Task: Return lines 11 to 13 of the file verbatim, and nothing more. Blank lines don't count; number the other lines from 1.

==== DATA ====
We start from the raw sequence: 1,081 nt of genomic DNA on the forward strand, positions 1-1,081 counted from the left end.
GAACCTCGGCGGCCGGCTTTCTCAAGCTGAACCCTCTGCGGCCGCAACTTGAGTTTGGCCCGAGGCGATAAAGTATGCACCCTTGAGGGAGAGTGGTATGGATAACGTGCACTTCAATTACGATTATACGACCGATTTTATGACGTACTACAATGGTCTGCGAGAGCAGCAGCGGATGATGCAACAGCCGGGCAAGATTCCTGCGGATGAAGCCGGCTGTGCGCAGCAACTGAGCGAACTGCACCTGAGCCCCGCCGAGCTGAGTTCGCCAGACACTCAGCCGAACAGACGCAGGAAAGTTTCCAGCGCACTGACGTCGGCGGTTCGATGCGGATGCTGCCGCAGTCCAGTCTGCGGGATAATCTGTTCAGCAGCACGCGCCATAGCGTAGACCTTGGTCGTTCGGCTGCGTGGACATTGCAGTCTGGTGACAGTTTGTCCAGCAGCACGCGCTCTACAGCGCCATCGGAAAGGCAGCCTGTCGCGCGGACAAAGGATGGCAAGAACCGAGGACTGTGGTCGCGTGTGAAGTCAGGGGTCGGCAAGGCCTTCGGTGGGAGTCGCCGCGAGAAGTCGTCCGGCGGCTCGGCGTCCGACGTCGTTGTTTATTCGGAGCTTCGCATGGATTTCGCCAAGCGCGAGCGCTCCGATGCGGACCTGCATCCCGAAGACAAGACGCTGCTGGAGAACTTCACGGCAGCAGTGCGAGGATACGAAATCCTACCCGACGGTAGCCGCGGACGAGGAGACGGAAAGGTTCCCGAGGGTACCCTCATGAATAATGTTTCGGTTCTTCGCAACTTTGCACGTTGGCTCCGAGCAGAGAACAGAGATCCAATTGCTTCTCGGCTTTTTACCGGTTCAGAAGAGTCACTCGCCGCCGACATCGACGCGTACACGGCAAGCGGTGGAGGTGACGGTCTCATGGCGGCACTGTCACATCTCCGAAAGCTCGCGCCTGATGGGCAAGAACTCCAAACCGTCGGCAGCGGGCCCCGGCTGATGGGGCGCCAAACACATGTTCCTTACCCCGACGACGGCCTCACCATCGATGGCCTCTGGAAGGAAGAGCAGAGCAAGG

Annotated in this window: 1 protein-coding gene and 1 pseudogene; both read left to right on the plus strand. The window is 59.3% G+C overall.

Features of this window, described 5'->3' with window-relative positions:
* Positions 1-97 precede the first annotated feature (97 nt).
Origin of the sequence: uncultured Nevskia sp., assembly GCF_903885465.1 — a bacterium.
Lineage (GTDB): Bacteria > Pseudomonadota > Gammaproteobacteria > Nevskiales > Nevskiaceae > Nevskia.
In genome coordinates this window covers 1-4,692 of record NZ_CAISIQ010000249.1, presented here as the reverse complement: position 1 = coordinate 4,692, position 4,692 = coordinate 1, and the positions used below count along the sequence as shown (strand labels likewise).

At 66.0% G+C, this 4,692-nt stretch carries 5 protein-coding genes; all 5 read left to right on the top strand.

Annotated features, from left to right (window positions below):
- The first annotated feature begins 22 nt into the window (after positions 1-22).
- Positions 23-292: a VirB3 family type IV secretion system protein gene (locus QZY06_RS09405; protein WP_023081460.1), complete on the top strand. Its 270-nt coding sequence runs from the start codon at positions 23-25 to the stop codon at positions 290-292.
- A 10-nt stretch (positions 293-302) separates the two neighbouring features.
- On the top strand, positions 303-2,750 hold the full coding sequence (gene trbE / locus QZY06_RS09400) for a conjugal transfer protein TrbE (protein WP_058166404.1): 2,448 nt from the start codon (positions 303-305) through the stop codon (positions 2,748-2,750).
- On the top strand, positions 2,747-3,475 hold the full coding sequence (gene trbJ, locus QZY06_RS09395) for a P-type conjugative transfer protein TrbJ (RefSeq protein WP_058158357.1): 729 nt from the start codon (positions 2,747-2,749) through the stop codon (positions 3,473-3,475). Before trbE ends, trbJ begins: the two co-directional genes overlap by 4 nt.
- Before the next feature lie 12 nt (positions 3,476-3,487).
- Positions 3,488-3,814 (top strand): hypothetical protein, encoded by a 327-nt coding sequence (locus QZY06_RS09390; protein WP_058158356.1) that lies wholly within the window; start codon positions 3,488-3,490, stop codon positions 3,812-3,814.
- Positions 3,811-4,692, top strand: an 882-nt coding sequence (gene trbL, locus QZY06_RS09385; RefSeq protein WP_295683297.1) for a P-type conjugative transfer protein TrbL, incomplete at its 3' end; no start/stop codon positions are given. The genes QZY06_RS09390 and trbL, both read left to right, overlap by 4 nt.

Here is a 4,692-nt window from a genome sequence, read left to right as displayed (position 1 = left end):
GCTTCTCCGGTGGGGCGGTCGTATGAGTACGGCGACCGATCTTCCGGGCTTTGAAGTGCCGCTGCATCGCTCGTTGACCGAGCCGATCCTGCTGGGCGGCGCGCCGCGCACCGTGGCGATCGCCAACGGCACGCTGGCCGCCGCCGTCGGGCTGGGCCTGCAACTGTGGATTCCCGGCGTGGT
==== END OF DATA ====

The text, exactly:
- The first annotated feature begins 22 nt into the window (after positions 1-22).
- Positions 23-292: a VirB3 family type IV secretion system protein gene (locus QZY06_RS09405; protein WP_023081460.1), complete on the top strand. Its 270-nt coding sequence runs from the start codon at positions 23-25 to the stop codon at positions 290-292.
- A 10-nt stretch (positions 293-302) separates the two neighbouring features.